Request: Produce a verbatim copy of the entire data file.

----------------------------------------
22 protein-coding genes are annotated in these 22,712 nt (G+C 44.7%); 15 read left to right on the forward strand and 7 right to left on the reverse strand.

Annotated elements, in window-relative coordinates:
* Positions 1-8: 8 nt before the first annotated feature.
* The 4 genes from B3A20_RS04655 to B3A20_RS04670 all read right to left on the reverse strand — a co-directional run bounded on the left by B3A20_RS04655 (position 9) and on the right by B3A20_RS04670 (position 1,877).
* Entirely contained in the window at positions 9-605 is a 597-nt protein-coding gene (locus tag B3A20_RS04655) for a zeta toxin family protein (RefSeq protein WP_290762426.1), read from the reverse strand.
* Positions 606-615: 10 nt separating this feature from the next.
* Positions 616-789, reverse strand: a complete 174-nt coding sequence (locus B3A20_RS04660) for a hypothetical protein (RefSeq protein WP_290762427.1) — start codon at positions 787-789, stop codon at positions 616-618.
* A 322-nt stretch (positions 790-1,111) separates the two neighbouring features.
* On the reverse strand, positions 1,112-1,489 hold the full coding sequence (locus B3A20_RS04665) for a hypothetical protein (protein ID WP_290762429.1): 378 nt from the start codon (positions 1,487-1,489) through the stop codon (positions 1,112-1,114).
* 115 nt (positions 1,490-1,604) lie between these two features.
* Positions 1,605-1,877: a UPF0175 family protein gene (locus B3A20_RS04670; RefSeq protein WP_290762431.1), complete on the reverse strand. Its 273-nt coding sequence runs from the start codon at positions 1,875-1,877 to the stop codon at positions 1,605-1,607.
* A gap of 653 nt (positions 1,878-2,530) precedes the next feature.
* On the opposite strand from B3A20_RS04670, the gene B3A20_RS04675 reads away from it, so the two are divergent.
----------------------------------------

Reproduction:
22 protein-coding genes are annotated in these 22,712 nt (G+C 44.7%); 15 read left to right on the forward strand and 7 right to left on the reverse strand.

Annotated elements, in window-relative coordinates:
* Positions 1-8: 8 nt before the first annotated feature.
* The 4 genes from B3A20_RS04655 to B3A20_RS04670 all read right to left on the reverse strand — a co-directional run bounded on the left by B3A20_RS04655 (position 9) and on the right by B3A20_RS04670 (position 1,877).
* Entirely contained in the window at positions 9-605 is a 597-nt protein-coding gene (locus tag B3A20_RS04655) for a zeta toxin family protein (RefSeq protein WP_290762426.1), read from the reverse strand.
* Positions 606-615: 10 nt separating this feature from the next.
* Positions 616-789, reverse strand: a complete 174-nt coding sequence (locus B3A20_RS04660) for a hypothetical protein (RefSeq protein WP_290762427.1) — start codon at positions 787-789, stop codon at positions 616-618.
* A 322-nt stretch (positions 790-1,111) separates the two neighbouring features.
* On the reverse strand, positions 1,112-1,489 hold the full coding sequence (locus B3A20_RS04665) for a hypothetical protein (protein ID WP_290762429.1): 378 nt from the start codon (positions 1,487-1,489) through the stop codon (positions 1,112-1,114).
* 115 nt (positions 1,490-1,604) lie between these two features.
* Positions 1,605-1,877: a UPF0175 family protein gene (locus B3A20_RS04670; RefSeq protein WP_290762431.1), complete on the reverse strand. Its 273-nt coding sequence runs from the start codon at positions 1,875-1,877 to the stop codon at positions 1,605-1,607.
* A gap of 653 nt (positions 1,878-2,530) precedes the next feature.
* On the opposite strand from B3A20_RS04670, the gene B3A20_RS04675 reads away from it, so the two are divergent.